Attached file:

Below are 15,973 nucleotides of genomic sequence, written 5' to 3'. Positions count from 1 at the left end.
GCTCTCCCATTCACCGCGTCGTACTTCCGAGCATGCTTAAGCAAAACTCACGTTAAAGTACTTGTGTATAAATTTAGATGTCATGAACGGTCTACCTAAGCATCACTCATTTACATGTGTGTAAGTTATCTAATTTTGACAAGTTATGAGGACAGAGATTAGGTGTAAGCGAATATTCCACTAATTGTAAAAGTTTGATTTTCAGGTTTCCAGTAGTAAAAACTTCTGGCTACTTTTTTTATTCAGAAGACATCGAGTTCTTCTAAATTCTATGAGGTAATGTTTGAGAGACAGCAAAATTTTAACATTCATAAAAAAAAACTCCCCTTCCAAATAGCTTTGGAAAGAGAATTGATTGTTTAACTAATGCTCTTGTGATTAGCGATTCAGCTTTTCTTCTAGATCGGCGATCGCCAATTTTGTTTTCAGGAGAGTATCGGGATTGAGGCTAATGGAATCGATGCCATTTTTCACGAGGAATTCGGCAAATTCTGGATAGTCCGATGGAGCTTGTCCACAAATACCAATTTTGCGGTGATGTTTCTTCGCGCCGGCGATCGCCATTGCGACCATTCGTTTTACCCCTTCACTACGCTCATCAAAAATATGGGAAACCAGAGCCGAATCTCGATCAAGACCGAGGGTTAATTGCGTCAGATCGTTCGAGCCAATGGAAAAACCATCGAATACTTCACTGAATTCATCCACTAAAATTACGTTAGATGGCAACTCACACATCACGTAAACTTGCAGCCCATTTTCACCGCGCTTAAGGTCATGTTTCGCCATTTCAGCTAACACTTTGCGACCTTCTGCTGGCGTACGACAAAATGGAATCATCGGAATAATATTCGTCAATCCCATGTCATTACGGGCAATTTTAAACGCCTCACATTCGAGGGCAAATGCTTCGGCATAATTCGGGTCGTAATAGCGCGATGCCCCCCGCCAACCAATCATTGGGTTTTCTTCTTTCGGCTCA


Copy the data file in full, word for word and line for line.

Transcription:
Below are 15,973 nucleotides of genomic sequence, written 5' to 3'. Positions count from 1 at the left end.
GCTCTCCCATTCACCGCGTCGTACTTCCGAGCATGCTTAAGCAAAACTCACGTTAAAGTACTTGTGTATAAATTTAGATGTCATGAACGGTCTACCTAAGCATCACTCATTTACATGTGTGTAAGTTATCTAATTTTGACAAGTTATGAGGACAGAGATTAGGTGTAAGCGAATATTCCACTAATTGTAAAAGTTTGATTTTCAGGTTTCCAGTAGTAAAAACTTCTGGCTACTTTTTTTATTCAGAAGACATCGAGTTCTTCTAAATTCTATGAGGTAATGTTTGAGAGACAGCAAAATTTTAACATTCATAAAAAAAAACTCCCCTTCCAAATAGCTTTGGAAAGAGAATTGATTGTTTAACTAATGCTCTTGTGATTAGCGATTCAGCTTTTCTTCTAGATCGGCGATCGCCAATTTTGTTTTCAGGAGAGTATCGGGATTGAGGCTAATGGAATCGATGCCATTTTTCACGAGGAATTCGGCAAATTCTGGATAGTCCGATGGAGCTTGTCCACAAATACCAATTTTGCGGTGATGTTTCTTCGCGCCGGCGATCGCCATTGCGACCATTCGTTTTACCCCTTCACTACGCTCATCAAAAATATGGGAAACCAGAGCCGAATCTCGATCAAGACCGAGGGTTAATTGCGTCAGATCGTTCGAGCCAATGGAAAAACCATCGAATACTTCACTGAATTCATCCACTAAAATTACGTTAGATGGCAACTCACACATCACGTAAACTTGCAGCCCATTTTCACCGCGCTTAAGGTCATGTTTCGCCATTTCAGCTAACACTTTGCGACCTTCTGCTGGCGTACGACAAAATGGAATCATCGGAATAATATTCGTCAATCCCATGTCATTACGGGCAATTTTAAACGCCTCACATTCGAGGGCAAATGCTTCGGCATAATTCGGGTCGTAATAGCGCGATGCCCCCCGCCAACCAATCATTGGGTTTTCTTCTTTCGGCTCA